Oilers keen on Oklahoma City AHL team

 

The Edmonton Oilers are eager to open negotiations with an Oklahoma City company that aims to have an American Hockey League franchise up and running there for the 2010-11 season.

 
 
 

The Edmonton Oilers are eager to open negotiations with an Oklahoma City company that aims to have an American Hockey League franchise up and running there for the 2010-11 season.

"Yes, we have an interest in Oklahoma City as a market," Oilers president Patrick LaForge said in an e-mail exchange on Sunday. "Of course, we wish them luck and hope to do business with them(all terms to be determined) if and when they are legally clear and ready for entering into a negotiation," LaForge added. "I also hope we can get to that point soon because the 2010-11 AHL season is closer than we think."

It's the strongest statement of intent yet from the Oilers, who have made a couple of site visits to Oklahoma City in the past 18 months. The Oilers currently have a minor-league affiliation agreement with the Springfield Falcons of the AHL in Springfield, Mass.

However, the 2009-10 season represents the final year of that deal and there are no plans for an extension. The Oilers also own a dormant AHL franchise, last known as the Edmonton Road Runners, and will in all likelihood be allowed to activate it for the 2010-11 season. They have been paying hefty, six-figure suspension fees since the end of the 2004-05 AHL season when the Runners last played home games at Rexall Place.

LaForge's comments make it clear where the Oilers intend to set up shop with their farm team a year from now. Still to come is the establishment of a working relationship between the Oilers, who own a franchise, and Express Sports, the Oklahoma City company that is mere days away from securing a five-year lease at the Cox Convention Center arena in the heart of the downtown core.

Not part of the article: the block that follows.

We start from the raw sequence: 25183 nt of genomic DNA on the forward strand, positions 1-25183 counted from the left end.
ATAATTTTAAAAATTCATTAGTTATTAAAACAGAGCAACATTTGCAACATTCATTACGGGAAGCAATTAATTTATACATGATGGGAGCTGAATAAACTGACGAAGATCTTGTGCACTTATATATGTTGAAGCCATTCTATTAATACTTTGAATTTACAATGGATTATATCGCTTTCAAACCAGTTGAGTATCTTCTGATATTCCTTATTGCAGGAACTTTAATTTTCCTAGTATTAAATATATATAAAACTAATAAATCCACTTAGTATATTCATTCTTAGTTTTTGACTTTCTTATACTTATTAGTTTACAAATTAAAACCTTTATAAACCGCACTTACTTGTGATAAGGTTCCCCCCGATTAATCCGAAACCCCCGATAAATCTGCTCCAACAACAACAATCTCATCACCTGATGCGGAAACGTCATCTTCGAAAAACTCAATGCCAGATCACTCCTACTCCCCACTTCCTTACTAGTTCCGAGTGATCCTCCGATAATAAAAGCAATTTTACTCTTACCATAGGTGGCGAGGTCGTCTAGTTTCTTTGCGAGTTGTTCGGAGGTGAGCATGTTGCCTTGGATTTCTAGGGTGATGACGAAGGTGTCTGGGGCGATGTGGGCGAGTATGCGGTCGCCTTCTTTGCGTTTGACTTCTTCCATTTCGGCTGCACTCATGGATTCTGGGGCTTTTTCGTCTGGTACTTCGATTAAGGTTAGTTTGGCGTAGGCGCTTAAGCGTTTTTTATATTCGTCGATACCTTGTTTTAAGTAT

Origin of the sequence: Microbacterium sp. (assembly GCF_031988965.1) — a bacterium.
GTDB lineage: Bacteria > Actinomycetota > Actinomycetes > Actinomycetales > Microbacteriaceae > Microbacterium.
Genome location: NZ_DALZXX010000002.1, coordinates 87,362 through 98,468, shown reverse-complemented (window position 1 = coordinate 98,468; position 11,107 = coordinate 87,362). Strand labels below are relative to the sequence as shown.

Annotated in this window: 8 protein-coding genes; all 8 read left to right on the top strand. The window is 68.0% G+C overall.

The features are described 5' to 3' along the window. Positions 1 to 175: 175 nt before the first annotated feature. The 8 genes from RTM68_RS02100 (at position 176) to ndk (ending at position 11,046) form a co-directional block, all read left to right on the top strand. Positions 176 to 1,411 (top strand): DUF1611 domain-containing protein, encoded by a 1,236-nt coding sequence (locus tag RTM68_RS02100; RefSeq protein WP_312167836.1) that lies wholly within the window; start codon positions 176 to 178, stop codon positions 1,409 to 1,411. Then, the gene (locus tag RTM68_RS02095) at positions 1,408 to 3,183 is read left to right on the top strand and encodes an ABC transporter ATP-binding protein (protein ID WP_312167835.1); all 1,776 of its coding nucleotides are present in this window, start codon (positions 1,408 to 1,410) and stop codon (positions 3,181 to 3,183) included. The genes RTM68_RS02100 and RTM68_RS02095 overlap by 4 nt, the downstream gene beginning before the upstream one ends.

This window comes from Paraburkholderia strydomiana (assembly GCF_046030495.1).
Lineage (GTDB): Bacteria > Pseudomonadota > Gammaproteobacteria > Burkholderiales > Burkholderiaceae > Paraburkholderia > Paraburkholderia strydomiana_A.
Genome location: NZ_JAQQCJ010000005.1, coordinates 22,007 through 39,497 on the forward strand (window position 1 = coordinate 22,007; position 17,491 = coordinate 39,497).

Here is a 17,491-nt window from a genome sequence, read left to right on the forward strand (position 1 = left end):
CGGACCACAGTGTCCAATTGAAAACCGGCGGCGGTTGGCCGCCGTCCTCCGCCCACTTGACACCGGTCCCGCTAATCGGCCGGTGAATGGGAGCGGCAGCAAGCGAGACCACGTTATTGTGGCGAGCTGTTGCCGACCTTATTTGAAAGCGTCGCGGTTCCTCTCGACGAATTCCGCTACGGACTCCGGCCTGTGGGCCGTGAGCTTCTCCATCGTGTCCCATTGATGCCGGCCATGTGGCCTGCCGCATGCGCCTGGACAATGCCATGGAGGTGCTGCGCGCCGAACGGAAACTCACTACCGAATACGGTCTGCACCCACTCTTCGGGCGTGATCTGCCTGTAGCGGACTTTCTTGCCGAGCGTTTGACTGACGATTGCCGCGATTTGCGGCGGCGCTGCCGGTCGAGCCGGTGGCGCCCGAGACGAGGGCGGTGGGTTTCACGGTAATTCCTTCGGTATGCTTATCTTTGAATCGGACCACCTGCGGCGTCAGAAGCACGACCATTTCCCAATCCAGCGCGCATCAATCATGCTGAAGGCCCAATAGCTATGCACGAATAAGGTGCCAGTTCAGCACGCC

Express Sports owned the Oklahoma City Blazers of the Central Hockey League, a team that suspended operations Thursday after 17 years in the city, citing economic challenges. When that shoe dropped, it was immediately speculated Express Sports will operate the Oklahoma City AHL franchise if and when it is granted by that league, and that is obviously a major hurdle yet to be overcome. The speculation was dead-on, as evidenced by a letter from James Couch, city manager of Oklahoma City, to members of the Oklahoma City Public Property Authority, the local government body that leases the Cox Convention Center and its arena from the city.

"At this time, the opportunity exists to negotiate an agreement with a prospective American Hockey League ( "AHL") franchise affiliated with Express Sports to present professional hockey at the Cox Convention Center arena beginning with the 2010-11 season," Couch wrote.

He recommends approval and acceptance of the letter of intent drafted between an entity called AHL Hockey Club LLC, believed to be an Express Sports affiliate, and the city which would authorize negotiations aimed at luring an AHL franchise to Oklahoma City. The exclusive negotiating period extends to Dec. 31.

If the letter of intent receives approval during a city council meeting on Tuesday, AHL Hockey Club LLC will finalize a lease agreement with the city and SMG, the Pennsylvania-based company that manages the arena.

The lease agreement calls for a five-year term (with an additional pair of three-year team options)to set up an AHL franchise in the Convention Center arena, which seats 13,399 for hockey games. The National Basketball Association's Oklahoma City Thunder play home games at nearby Ford Center, which has a capacity of 18,036 for hockey. It was the previous home of the Blazers and also hosts the Yard Dawgz of arenafootball2.

Under other terms of the arena lease, the team would pay $7,500 US in rent per game and all parties to the agreement would have the option to terminate the arrangement after the second season if average attendance dropped below 4,000 per game. It also calls for extensive renovations to the arena, including the installation of a new ice plant, as well as construction of loge boxes and a VIP club.

Bob Funk Sr., owner of Express Sports, could not be reached for comment Sunday. Armand Paliotta, an Oklahoma City lawyer who is listed as the manager of AHL Hockey Club LLC, did not return a phone call Sunday. AHL president Dave Andrews was not immediately available for comment either.

A move to Oklahoma City makes perfect sense for the AHL, since there are already established franchises in nearby Houston and San Antonio, Texas and the Dallas Stars are scheduled to launch their AHL farm club, the Texas Stars, in the Cedar Park area of Austin in the fall.

The move west from Springfield to Oklahoma City would cut off about 1,000 kilometres in one-way travel for any Oilers farmhand who received a call-up to the National Hockey League club.

dbarnes@thejournal.canwest.com

 
 
 
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10/25/2014 3:42:41 AM
 
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